If ever there was a film that could best describe South Africa’s current political situation with its scandals on corruption within our government, Project X hits all the right notes.
Not to be confused with the 2012 high school party flick, Project X is a 13-minute action film that tells the tale of a South African assassin bent on exposing the ills that occur within a government facility - the CIA. The short film received three awards of merit from the Best Shorts Competition, based in Los Angeles, continually showcasing South Africa’s amazing skills at creating stories.
For a short film that tackles the themes of corrupt governments, billionaires and assassins, Project X has the quality to become a full 120-minute movie. It has the potential to captivate South African (and hopefully international audiences) because this is a genre in the South African film industry that is hardly tackled.
Director Michael Norman captured the film’s plot quite interestingly with the main protagonist - South African assassin Rogue Taze - and the damsel in distress, billionaire heiress Camilla Milano, unintentionally working together to expose the CIA after the truth behind Rouge Taze’s previous contracts come to light.
“We have created the fictional character Rogue Taze even higher than the levels of the popular Jason Bourne, Agent 47, Jason Statham, The Mechanic and James Bond”, Norman explained. “My inspiration for Project X comes from some real-life stories that have been part of our world’s history, and my love of the industry’s leading and popular espionage action movies. However, it was incubated by the fact that it is impossible to see a black James Bond, for obvious reasons.”
Norman goes further to explain that the film Project X Marks The Spot was only the start of their narrative, as it told the beginning of Taze’s back story, and that through a feature film would viewers begin to understand the character of Rogue Taze and his link to the CIA.
“There are no other popular action movies where you see a black assassin, hitmen or snipers operate at the levels of characters such as Bond and Jason Bourne, yet these characters somehow do exist in real life.”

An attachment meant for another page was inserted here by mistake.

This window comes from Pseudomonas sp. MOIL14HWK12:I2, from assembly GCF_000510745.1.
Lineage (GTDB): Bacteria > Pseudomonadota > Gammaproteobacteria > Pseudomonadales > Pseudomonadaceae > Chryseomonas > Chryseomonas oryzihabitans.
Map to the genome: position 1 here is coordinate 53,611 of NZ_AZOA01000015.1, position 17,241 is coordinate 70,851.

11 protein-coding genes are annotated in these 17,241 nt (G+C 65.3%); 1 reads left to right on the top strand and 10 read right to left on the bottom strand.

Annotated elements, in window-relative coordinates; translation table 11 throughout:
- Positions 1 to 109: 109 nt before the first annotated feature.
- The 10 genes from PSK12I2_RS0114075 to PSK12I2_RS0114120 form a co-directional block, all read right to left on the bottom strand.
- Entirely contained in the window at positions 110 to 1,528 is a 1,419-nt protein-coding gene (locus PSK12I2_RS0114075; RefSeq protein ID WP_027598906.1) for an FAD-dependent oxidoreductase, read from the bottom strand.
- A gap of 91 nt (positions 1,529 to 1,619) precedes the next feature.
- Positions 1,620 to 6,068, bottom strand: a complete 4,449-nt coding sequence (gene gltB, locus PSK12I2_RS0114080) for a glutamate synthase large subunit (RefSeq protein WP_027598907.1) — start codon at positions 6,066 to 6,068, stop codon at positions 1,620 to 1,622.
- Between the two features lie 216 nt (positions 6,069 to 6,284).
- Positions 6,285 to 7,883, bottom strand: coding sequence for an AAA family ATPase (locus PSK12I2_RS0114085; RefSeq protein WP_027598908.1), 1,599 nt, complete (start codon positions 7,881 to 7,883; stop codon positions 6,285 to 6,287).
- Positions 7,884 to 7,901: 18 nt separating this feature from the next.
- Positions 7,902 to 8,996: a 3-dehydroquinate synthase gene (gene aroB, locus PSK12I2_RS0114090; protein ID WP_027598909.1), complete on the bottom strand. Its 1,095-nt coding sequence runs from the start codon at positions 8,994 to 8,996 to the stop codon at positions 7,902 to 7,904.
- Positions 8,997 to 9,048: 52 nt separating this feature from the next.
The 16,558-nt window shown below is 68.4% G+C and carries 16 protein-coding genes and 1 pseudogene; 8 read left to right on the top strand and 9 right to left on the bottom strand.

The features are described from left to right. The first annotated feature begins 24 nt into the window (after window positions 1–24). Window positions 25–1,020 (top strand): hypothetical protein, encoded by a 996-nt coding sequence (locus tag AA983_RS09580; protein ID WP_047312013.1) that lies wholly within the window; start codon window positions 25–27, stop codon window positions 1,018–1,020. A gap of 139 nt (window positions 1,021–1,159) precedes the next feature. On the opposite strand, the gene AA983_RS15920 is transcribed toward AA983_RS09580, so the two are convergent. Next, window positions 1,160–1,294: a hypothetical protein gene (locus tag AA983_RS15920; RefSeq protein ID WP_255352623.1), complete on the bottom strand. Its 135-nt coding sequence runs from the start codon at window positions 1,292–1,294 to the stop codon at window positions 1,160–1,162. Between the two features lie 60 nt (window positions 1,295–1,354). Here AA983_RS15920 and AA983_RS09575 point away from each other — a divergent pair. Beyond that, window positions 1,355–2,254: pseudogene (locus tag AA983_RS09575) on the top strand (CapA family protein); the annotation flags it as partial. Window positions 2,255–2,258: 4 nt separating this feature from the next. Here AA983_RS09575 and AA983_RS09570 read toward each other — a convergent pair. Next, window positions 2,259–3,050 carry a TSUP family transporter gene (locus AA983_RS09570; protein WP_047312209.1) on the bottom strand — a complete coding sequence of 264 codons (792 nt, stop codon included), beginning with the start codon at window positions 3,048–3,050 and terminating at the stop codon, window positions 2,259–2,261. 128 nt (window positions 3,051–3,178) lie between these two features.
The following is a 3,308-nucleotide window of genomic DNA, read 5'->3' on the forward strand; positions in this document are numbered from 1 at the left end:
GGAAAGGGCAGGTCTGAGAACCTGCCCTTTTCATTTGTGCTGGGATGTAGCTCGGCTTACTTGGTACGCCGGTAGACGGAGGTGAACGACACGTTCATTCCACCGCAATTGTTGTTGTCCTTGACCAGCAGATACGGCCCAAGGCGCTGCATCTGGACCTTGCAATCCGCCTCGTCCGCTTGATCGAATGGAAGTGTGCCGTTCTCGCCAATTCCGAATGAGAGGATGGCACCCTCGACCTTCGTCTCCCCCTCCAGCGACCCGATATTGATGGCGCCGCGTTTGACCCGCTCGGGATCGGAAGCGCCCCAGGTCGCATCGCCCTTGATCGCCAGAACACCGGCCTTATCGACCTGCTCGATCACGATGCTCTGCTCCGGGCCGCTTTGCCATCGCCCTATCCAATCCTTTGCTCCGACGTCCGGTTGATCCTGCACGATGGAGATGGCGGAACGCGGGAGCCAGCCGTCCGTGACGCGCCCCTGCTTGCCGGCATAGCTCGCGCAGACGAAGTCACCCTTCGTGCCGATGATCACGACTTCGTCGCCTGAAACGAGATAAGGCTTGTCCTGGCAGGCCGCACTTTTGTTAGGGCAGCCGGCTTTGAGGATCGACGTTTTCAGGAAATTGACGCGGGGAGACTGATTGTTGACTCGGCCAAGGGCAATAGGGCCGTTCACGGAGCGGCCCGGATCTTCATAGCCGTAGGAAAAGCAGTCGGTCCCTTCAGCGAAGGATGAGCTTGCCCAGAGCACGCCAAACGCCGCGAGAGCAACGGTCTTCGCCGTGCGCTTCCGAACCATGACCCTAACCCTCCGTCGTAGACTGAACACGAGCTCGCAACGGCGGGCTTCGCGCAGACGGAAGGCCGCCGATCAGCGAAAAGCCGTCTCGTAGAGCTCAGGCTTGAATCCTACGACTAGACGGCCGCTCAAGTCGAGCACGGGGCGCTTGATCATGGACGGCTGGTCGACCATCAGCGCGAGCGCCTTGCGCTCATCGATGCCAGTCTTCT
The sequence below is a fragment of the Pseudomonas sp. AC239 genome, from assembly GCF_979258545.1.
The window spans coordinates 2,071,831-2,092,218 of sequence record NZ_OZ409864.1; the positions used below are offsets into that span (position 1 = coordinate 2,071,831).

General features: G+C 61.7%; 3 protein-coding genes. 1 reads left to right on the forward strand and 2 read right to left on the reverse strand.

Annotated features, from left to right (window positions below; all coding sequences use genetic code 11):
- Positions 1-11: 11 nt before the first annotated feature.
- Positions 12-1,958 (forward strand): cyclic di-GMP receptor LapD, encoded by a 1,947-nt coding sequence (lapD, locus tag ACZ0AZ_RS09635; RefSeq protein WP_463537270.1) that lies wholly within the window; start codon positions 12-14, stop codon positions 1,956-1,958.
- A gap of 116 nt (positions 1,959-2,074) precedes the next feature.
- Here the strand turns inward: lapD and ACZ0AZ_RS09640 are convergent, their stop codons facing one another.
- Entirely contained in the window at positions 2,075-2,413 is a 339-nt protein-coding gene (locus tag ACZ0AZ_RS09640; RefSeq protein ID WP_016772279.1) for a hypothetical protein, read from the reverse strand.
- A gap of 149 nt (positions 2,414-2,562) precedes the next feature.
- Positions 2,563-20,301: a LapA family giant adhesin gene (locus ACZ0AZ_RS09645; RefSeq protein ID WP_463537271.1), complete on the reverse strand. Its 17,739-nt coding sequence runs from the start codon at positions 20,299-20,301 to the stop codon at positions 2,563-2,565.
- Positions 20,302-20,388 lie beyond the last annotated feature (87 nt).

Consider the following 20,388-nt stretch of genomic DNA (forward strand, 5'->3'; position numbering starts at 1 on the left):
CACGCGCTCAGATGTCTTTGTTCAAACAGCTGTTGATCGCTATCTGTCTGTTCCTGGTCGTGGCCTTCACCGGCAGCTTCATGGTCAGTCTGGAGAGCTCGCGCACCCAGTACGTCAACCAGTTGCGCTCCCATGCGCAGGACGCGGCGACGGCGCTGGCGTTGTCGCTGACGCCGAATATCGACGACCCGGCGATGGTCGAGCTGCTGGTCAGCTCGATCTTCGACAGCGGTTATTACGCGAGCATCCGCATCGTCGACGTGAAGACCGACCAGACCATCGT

Considering the small market of action feature films in the country, one such as Project X is likely to draw crowds into the cinema to get a glimpse of what action films can be produced by African directors.
Norman tells us that, “If you analyse the stats, SA does watch a large number of international action movies. Therefore, I find no reason why producing them ourselves should be any different. I do understand that the main challenges lie in the lack of skill sets, knowledge, adequate resources, including the complexity and financial implications that come with it.
“Our SA action movies have not changed from the political issues in the past, bank robberies and hijackers. It’s time to see a different narrative in order to pioneer and grow our own market and film industry”.
It would be presumptuous to assume that a film such as Project X would be the film to start changing the directions of where most South African action films are usually directed, but it is interesting to think about the possibilities that would come with the exposure of films such as this, where we have local actors portraying the roles on the same level as international actors like Liam Neeson, Bruce Willis, Denzel Washington portray well.
As Norman mentioned, South Africa has the potential, we need to learn to admire our own good guys, instead of admiring the famous action men and women from Hollywood.